Media Starvation Diet | The Nation


Media Starvation Diet

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All during the year 1984, those of us with firsthand experience in Africa knew that drought and famine were cutting across vast swaths of the continent. We also knew that the Reagan Administration, and the West generally, had offered only a small portion of the emergency aid that would be needed. We tried to raise the alarm (one of my articles, "Hunger in Africa," ran in The Nation on April 14), but almost no one seemed to be paying attention.

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James North
James North has reported from Africa, Latin America and Asia for four decades. He lives in New York City and tweets at...

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Then on October 23 the BBC ran some shocking footage from Ethiopia. NBC first turned down the same film, but then changed its mind. Susan Moeller describes what happened next. "The phones at NBC, like the phones at the BBC in London, began ringing off the hook. Thousands wanted to know what they could do to help.... In the 36 hours after the NBC broadcast more than 10,000 people called Save the Children. By November 2, Save the Children was receiving 2,000 pieces of mail a day."

Irish rock musician Bob Geldof watched that first televised report and had trouble sleeping. The next day, he started calling his friends in the business. The Band Aid Christmas single, followed by "We Are the World" on this side of the Atlantic, prompted sneers about egotistical rock stars overstepping their zone of competence. But Geldof and his friends ended up changing history despite the cynical realpoliticians; the singers raised millions themselves, but, even more important, they helped create a wave of publicity that shamed the Reagan Administration and other Western governments into greatly increasing aid. In the end, hundreds of thousands of Africans did die. But hundreds of thousands more survived, (and I met some of them a year later in the desert of western Sudan).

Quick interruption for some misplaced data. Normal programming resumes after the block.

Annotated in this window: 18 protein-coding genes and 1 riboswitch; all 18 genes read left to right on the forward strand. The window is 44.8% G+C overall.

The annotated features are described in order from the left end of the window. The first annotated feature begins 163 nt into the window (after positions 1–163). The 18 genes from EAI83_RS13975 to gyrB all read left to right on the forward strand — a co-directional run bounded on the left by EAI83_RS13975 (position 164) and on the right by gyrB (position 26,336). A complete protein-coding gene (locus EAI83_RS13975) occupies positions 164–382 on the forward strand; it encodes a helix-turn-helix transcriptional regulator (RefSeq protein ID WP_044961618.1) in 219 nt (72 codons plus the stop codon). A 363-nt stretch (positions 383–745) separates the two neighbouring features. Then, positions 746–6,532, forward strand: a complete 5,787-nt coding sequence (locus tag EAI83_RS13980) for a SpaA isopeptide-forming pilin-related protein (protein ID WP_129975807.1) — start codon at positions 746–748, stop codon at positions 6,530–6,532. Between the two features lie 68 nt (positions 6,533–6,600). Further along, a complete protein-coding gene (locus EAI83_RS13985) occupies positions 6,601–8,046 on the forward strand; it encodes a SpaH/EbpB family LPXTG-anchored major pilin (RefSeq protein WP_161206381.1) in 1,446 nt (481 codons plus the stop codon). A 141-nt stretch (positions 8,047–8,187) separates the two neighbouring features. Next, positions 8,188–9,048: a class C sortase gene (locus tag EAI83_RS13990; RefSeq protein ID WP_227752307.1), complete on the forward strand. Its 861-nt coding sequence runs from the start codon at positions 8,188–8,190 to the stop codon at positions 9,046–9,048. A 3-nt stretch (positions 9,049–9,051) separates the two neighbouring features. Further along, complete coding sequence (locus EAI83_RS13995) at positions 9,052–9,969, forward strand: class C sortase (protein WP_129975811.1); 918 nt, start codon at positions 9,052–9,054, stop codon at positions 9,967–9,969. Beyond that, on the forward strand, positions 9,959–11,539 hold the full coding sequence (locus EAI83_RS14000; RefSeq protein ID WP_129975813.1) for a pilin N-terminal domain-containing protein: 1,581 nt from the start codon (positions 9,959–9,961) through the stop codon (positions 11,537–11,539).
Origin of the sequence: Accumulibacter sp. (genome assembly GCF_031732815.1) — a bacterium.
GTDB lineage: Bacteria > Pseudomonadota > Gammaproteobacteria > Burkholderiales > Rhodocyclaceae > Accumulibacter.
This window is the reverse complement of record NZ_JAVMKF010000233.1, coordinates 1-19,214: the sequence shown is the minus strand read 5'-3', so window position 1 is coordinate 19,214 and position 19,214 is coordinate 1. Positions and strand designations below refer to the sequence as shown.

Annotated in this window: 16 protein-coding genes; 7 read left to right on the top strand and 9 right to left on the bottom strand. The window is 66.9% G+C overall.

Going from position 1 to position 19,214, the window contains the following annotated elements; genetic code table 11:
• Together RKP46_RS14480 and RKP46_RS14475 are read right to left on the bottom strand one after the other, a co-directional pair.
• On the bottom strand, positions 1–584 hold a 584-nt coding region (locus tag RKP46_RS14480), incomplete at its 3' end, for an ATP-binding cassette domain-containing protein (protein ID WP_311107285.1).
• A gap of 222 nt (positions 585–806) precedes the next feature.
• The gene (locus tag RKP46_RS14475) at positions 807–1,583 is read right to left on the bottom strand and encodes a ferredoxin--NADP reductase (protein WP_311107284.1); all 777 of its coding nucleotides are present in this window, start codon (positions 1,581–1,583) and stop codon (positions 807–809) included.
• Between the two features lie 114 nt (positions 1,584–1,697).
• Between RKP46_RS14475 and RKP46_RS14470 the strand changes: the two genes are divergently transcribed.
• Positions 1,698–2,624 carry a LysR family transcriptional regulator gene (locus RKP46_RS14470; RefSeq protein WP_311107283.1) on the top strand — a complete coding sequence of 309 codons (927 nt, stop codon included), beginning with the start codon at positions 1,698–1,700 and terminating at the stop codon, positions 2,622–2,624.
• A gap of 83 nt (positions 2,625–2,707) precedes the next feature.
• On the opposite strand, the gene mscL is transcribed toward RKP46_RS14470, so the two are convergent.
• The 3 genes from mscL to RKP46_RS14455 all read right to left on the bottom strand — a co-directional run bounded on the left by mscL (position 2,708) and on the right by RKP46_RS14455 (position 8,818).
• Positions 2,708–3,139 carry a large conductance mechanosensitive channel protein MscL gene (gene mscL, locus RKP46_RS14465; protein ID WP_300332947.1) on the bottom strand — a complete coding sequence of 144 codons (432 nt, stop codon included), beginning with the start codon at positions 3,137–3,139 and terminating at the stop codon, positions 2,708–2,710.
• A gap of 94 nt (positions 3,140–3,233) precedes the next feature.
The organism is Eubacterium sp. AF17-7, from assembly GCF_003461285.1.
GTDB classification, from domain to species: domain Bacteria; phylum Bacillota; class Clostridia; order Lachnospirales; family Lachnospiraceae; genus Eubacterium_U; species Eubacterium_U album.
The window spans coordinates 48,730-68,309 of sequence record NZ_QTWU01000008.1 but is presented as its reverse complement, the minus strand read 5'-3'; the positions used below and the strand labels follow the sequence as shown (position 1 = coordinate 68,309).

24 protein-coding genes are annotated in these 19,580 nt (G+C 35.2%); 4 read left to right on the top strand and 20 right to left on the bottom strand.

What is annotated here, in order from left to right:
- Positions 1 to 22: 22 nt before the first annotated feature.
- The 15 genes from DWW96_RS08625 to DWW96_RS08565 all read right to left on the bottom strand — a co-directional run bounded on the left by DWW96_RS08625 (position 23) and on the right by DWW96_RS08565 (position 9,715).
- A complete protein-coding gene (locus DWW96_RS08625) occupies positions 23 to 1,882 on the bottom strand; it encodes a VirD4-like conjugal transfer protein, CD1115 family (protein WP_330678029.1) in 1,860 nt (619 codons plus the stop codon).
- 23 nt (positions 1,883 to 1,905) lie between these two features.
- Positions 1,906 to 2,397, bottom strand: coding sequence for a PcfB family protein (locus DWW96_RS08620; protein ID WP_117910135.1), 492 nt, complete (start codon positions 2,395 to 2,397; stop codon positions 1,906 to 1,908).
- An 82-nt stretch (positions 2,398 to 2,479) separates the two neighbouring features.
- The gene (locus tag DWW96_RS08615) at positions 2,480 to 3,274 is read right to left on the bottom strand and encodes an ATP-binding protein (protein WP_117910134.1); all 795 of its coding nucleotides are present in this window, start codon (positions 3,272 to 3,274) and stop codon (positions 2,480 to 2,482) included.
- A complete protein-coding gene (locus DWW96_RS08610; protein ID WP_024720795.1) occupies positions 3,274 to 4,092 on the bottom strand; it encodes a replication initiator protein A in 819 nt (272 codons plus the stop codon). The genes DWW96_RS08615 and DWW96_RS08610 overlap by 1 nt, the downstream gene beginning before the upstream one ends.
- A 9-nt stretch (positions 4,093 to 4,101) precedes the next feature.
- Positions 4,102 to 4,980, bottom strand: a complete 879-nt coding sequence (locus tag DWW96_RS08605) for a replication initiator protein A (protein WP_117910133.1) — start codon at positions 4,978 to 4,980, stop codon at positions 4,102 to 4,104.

But the 1984-85 famine was not the last in Africa. Hunger continued to hit the continent again and again, along with outbreaks of disease and wars, reaching one terrible culmination in the 1994 genocide in Rwanda, in which an estimated 800,000 people died. Hard-nosed Western commentators began to speak of "compassion fatigue," some of them not hiding their relief that the disturbing wave of internationalist idealism seemed to have receded.

Susan Moeller, who teaches American studies and directs the journalism program at Brandeis University, has made an indispensable effort to analyze how the American media have covered these tragedies. She has gone into tremendous detail (in places probably more than was necessary) to show that US reporting relies too much on stereotypes and strains too hard to Americanize foreign events. She also warns that total overseas coverage is declining sharply; the TV networks devoted 45 percent of their newscasts in the seventies to foreign affairs but only 13.5 percent in 1995, the year of O.J.

She interviewed many of the journalists themselves, and she includes some damning revelations, such as the former New York Times managing editor who says clearly, "The greatest threat today to intelligent coverage of foreign news is not so much a lack of interest as it is a concentration of ownership that is profit-driven and a lack of inclination to meet responsibilities, except that of the bottom line."

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